Espresso: A Concentrated Introduction to Java

# Laboratory: Loops

Summary: In today's laboratory, you will ground your understanding of loops in a few short examples.

Contents

## Exercises

### Exercise 0: Preparation

For this lab (and, possibly, for every subsequent lab), you should continue to use the project `Code`.

a. Start Eclipse.

b. Create the package `username.loops` within the `Code` project. You should use that package for this laboratory.

### Exercise 1: Counting

a. Write a main class, `SimpleCounter`, that prints the numbers from 1 to 10 using a for loop.

b. Write a main class, `EvenCounter`, that prints the even numbers from 0 to 20 using a for loop.

c. Write a main class, `DownCounter`, that prints the numbers from 10 to 1 using a for loop.

### Exercise 2: Counting, Revisited

a. Write a main class, `Counter`, that prompts the user for three integers -- a starting value, an ending value, and an increment -- and then prints all integers starting with the starting value and ending just before or at the ending value. For example,

```This program counts for you.
Please enter the starting value: 5
Please enter the ending value: 10
Please enter the increment: 1
5 6 7 8 9 10
```

Similarly,

```This program counts for you.
Please enter the starting value: 5
Please enter the ending value: 12
Please enter the increment: 3
5 8 11
```

I would recommend that you use your `username.util.IO` to read integers.

You may assume that the increment is positive.

### Exercise 3: Repetitive Prompting

One typical simple use of loops is to validate input from the user. For example, we might want to repeatedly ask for a password until the password is guessed, or we might want to ask for a color until the user enters a color (instead of something that we could not consder a color, like "Textbook").

a. Write a main class that repeatedly asks the user for a day of the week until the user enters something acceptable. You may choose the meaning of the word acceptable, but you should minimally accept Monday, Tuesday, Wednesday, Thursday, Friday, Saturday, and Sunday. You might also accept abbreviations, such as mon or M.

b. Put the code for prompting into method called `readDay` in a utility class called `Prompter`. The `readDay` method will probably need at least two parameters: a `BufferedReader` to read input and a `PrintWriter` to print prompts. The `readDay` method should return a string, preferably one of the seven full names of week days.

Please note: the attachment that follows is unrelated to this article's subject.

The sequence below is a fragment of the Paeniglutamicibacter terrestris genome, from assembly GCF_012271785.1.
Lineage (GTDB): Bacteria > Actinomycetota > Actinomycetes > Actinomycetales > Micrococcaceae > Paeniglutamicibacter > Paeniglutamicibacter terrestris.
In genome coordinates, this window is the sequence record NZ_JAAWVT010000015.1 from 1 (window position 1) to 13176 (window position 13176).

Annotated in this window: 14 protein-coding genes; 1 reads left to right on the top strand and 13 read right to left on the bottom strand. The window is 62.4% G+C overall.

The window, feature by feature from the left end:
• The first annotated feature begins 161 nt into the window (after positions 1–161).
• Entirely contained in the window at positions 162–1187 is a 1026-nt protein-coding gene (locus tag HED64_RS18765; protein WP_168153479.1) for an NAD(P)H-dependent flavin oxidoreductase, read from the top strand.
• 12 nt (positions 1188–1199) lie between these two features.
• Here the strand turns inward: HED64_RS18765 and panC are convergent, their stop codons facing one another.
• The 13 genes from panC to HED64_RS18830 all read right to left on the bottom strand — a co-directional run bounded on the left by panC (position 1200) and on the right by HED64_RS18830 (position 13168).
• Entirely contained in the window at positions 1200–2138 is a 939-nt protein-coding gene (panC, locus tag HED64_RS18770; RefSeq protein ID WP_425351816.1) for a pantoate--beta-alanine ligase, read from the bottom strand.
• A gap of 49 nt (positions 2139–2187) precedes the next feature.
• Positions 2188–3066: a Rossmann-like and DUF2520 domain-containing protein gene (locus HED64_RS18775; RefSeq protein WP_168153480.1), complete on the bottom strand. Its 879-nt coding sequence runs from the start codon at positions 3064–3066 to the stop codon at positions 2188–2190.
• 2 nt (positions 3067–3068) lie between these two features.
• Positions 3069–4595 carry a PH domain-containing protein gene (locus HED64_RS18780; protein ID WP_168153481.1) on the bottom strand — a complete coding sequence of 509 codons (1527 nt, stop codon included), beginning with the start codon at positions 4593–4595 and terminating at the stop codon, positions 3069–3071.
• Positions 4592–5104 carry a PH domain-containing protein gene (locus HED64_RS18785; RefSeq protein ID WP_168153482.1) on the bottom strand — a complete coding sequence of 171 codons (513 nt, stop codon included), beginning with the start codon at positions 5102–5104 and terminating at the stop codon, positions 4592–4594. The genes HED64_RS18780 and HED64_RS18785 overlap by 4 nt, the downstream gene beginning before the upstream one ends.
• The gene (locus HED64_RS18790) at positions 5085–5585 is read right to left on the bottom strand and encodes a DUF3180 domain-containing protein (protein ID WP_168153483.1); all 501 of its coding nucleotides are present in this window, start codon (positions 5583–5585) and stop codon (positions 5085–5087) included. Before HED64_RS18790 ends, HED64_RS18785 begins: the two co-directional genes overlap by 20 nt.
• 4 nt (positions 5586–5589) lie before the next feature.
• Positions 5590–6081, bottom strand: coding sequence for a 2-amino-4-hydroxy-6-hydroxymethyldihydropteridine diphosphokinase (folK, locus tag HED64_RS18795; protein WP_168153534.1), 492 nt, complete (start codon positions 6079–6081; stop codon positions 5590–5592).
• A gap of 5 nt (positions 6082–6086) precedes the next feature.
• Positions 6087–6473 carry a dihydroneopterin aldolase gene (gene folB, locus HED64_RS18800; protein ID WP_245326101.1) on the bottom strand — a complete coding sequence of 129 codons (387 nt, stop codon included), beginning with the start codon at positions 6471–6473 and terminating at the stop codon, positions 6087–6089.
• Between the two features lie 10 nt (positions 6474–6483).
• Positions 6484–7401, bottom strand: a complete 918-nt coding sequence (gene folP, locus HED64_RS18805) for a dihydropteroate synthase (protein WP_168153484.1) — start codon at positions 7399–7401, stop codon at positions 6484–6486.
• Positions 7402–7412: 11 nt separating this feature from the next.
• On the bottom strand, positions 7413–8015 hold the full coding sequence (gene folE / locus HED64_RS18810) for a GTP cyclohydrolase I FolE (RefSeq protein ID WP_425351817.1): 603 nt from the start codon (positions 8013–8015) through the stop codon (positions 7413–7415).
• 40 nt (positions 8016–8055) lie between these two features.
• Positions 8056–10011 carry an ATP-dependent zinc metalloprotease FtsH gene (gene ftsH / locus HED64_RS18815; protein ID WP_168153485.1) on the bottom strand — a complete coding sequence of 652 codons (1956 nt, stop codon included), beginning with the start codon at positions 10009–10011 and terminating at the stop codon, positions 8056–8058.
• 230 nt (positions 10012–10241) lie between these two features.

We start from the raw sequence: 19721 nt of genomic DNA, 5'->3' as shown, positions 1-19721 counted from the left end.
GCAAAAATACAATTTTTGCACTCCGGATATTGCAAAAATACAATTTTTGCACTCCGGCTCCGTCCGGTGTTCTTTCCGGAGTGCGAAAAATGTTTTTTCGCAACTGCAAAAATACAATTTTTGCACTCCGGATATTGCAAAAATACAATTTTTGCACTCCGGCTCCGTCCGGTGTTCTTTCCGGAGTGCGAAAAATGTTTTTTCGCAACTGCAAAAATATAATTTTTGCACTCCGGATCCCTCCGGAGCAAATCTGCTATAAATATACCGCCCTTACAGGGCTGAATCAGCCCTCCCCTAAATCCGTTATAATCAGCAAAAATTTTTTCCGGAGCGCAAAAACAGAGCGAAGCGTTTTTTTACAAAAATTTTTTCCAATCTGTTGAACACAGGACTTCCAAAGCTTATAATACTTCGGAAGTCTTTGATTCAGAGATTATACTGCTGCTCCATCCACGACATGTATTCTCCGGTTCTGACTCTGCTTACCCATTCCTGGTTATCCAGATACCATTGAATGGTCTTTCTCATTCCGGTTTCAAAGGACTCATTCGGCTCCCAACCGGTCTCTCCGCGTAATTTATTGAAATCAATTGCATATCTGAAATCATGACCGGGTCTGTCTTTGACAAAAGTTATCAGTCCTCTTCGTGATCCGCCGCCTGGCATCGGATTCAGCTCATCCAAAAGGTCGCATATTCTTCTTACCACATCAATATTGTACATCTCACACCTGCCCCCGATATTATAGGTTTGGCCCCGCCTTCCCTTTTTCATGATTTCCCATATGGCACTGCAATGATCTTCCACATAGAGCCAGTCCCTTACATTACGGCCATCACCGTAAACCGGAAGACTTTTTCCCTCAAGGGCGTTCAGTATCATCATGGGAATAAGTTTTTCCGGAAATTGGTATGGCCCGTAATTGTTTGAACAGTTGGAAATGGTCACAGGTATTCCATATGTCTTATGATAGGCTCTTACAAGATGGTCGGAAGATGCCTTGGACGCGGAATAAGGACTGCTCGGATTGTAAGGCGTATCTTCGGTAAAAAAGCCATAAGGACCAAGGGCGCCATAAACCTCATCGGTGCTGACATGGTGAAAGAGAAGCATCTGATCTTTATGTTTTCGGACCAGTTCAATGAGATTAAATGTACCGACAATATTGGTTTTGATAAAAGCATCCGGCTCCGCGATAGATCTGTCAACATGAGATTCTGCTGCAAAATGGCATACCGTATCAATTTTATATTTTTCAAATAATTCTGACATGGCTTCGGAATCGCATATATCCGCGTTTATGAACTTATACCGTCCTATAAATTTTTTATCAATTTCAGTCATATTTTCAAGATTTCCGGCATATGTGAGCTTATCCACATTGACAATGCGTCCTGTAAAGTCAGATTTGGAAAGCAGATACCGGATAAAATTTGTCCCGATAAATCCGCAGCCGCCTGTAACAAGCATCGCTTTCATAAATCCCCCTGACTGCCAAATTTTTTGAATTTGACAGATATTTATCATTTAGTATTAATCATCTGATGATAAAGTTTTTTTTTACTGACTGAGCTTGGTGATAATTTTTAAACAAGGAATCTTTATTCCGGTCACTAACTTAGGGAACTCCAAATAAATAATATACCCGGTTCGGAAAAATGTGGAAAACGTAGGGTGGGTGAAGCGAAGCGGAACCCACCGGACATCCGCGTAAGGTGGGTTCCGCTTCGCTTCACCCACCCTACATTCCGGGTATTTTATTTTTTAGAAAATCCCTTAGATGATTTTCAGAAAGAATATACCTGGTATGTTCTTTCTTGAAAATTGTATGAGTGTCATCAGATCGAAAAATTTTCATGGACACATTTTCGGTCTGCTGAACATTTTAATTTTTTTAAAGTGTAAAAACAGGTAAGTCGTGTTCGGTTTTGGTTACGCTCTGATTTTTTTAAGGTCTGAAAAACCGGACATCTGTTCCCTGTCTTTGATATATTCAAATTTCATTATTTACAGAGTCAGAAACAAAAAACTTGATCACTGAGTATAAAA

c. Rewrite your class from step a to use `readDay`. For example,

```String day = Prompter.readDay(eyes,pen);
pen.println("It appears that you have entered the day " + day);
```

### Exercise 4: Getting Numeric Input

In exercise 2, you wrote a program that prompts the user for three numbers. Unfortunately, it is likely that your program will behave poorly (e.g., crash) if the user enters something other than a number (or even something that the user might think of as a number, but that computers do not, such as `Two`).

a. Determine what happens if the user enters erroneous input.

b. Suggest how you might solve this problem. (You should not write code; simply describe the code you might write.)

## History

Tuesday, 22 February 2005 [Samuel A. Rebelsky]

• Created.

Wednesday, 21 September 2005 [Samuel A. Rebelsky]

• Minor cleanup.

Sunday, 25 September 2005 [Samuel A. Rebelsky]

• Further cleanup.

Tuesday, 14 February 2006 [Samuel A. Rebelsky]

• Updates for switch to Eclipse.
• Removed dependency on the Exceptions reading.
• Updated last problem to ask for design, rather than code.

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Samuel A. Rebelsky
rebelsky@grinnell.edu